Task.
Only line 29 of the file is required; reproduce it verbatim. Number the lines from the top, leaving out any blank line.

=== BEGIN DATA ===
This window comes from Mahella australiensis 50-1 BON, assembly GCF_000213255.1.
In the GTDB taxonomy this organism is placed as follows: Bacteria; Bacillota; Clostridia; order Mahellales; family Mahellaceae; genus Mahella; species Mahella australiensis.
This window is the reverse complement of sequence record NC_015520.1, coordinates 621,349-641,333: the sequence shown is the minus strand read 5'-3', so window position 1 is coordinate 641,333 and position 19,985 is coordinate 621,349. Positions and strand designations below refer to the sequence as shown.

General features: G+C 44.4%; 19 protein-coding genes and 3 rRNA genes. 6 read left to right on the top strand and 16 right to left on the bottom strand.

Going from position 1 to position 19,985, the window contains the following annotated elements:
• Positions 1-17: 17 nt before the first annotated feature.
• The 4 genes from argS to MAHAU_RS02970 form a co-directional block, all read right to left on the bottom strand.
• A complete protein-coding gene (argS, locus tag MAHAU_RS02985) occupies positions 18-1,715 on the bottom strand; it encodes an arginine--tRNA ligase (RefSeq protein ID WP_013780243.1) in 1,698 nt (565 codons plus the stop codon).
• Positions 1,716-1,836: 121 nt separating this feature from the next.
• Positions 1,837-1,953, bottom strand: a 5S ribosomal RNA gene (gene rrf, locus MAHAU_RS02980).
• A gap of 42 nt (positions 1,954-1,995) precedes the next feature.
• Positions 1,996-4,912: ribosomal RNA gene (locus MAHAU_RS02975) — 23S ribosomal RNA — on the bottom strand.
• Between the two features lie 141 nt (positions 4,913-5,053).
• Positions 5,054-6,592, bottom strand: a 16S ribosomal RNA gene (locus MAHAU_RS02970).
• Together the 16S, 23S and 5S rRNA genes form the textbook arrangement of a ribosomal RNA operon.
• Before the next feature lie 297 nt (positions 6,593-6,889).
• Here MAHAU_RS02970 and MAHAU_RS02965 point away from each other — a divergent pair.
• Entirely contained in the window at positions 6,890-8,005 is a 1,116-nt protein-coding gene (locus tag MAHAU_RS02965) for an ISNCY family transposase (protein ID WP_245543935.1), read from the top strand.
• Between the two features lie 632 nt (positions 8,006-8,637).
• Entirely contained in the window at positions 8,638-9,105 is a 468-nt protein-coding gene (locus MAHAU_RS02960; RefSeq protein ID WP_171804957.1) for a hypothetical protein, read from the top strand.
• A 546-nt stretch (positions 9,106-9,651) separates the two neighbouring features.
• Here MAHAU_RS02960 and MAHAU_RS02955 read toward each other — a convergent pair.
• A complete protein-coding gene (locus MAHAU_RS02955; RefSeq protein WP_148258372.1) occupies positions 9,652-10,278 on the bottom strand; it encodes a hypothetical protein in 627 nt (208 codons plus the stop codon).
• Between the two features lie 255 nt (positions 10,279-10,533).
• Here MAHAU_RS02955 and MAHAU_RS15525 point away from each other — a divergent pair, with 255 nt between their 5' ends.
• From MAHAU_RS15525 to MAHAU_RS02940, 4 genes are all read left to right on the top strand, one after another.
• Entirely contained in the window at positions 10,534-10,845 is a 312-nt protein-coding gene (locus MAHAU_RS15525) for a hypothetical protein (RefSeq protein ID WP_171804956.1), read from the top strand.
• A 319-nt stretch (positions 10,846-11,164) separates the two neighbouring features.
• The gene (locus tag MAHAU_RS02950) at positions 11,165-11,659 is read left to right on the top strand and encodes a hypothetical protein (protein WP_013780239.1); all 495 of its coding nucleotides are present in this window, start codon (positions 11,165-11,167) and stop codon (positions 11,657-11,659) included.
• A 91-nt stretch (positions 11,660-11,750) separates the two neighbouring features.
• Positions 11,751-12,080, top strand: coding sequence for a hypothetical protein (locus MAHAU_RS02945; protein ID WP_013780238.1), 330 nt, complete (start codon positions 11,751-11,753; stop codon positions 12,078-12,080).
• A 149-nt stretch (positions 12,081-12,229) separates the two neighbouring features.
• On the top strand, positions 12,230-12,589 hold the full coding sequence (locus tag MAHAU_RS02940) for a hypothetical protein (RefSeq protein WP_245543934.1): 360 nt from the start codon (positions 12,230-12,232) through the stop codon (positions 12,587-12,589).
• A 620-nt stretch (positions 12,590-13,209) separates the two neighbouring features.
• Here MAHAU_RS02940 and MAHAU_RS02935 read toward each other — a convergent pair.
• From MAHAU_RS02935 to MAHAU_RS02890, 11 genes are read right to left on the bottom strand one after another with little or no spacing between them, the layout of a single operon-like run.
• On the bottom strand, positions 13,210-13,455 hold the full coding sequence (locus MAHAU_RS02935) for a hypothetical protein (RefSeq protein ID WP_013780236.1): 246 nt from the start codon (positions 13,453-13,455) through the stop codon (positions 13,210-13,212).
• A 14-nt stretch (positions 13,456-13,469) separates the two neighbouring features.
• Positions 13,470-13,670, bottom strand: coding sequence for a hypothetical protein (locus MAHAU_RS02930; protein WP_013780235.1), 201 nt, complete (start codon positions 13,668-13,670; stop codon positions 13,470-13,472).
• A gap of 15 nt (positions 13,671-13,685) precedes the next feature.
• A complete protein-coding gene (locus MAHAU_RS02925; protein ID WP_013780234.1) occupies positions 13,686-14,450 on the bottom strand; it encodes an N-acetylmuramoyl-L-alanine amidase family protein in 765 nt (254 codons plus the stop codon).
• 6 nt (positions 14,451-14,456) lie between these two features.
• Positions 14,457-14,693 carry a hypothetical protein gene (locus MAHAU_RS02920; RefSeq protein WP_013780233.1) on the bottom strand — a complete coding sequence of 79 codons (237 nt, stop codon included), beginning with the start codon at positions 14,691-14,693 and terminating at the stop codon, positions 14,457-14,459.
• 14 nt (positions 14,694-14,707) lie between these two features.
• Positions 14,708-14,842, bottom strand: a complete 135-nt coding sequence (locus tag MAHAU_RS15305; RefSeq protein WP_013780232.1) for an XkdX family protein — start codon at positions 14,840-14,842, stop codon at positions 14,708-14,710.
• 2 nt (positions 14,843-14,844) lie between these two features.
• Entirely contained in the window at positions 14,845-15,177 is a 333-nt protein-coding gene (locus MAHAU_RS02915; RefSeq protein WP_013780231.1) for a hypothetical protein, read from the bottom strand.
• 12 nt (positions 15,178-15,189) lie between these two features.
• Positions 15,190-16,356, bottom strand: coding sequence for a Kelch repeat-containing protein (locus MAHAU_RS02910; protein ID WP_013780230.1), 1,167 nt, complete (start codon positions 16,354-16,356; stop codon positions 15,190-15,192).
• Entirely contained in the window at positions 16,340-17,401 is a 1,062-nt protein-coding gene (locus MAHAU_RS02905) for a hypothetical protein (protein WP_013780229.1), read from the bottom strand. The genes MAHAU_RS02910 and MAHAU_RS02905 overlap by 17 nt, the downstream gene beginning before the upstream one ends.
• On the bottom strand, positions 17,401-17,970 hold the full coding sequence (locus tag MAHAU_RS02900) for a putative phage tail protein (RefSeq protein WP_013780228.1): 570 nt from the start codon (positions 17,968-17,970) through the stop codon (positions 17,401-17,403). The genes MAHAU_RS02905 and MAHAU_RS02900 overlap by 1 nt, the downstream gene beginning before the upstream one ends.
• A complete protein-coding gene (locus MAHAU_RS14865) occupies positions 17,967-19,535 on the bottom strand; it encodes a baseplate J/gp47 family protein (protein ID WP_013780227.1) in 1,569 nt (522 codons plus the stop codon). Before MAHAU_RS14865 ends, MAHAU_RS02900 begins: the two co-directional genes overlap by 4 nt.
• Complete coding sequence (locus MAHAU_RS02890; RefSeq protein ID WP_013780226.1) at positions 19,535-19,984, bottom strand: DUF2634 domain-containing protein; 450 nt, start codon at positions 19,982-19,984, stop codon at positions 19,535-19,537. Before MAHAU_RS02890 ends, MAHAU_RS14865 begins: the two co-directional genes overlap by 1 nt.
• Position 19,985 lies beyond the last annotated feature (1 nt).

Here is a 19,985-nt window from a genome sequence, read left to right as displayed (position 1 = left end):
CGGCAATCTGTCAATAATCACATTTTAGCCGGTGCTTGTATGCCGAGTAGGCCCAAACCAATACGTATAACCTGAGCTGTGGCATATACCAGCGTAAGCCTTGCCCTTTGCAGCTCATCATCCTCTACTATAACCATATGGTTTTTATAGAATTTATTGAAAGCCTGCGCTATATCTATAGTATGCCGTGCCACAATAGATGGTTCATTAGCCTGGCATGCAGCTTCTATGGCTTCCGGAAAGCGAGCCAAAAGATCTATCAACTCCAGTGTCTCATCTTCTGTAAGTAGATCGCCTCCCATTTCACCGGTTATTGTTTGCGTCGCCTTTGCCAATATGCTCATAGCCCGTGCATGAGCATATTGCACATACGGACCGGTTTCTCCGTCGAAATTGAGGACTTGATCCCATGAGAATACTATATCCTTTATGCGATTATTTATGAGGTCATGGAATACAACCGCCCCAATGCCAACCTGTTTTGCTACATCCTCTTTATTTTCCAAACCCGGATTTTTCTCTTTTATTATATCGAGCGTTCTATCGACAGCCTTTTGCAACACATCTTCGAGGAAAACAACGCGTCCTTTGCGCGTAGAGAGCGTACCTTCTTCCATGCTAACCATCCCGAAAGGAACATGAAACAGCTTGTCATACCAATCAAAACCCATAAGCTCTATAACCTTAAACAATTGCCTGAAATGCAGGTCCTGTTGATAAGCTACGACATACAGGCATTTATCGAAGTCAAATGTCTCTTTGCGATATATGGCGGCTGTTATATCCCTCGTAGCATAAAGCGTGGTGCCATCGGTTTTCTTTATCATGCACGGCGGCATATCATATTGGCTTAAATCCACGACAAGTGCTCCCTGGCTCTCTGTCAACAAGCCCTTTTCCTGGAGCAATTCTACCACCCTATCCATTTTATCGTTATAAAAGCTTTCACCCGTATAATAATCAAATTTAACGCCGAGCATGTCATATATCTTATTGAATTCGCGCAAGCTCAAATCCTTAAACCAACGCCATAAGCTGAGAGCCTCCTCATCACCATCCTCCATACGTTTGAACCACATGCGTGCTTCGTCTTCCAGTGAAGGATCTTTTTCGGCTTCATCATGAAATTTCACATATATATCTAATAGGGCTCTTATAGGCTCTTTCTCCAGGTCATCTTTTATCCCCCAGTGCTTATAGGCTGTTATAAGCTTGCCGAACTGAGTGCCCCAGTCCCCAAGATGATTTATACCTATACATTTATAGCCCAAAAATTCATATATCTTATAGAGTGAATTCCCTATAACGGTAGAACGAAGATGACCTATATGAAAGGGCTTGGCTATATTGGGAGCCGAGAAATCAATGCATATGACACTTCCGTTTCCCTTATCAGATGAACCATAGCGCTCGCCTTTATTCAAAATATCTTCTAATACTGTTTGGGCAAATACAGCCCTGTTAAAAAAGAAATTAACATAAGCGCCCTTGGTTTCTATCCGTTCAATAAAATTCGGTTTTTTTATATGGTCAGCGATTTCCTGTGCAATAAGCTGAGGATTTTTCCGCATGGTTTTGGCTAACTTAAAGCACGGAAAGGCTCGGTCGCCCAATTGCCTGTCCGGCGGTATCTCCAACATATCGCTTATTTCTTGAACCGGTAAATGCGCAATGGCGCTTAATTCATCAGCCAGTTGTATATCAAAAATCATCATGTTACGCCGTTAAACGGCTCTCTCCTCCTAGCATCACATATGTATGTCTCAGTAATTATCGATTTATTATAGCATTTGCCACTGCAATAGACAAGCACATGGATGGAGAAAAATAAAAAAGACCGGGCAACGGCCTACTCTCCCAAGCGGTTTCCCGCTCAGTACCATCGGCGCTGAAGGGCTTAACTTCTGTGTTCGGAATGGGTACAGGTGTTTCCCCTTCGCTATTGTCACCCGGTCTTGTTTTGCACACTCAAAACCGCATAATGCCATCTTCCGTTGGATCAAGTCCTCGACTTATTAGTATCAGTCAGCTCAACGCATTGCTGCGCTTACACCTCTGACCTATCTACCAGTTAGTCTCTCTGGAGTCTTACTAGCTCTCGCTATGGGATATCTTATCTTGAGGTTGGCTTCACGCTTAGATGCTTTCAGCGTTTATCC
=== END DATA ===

• The gene (locus tag MAHAU_RS02950) at positions 11,165-11,659 is read left to right on the top strand and encodes a hypothetical protein (protein WP_013780239.1); all 495 of its coding nucleotides are present in this window, start codon (positions 11,165-11,167) and stop codon (positions 11,657-11,659) included.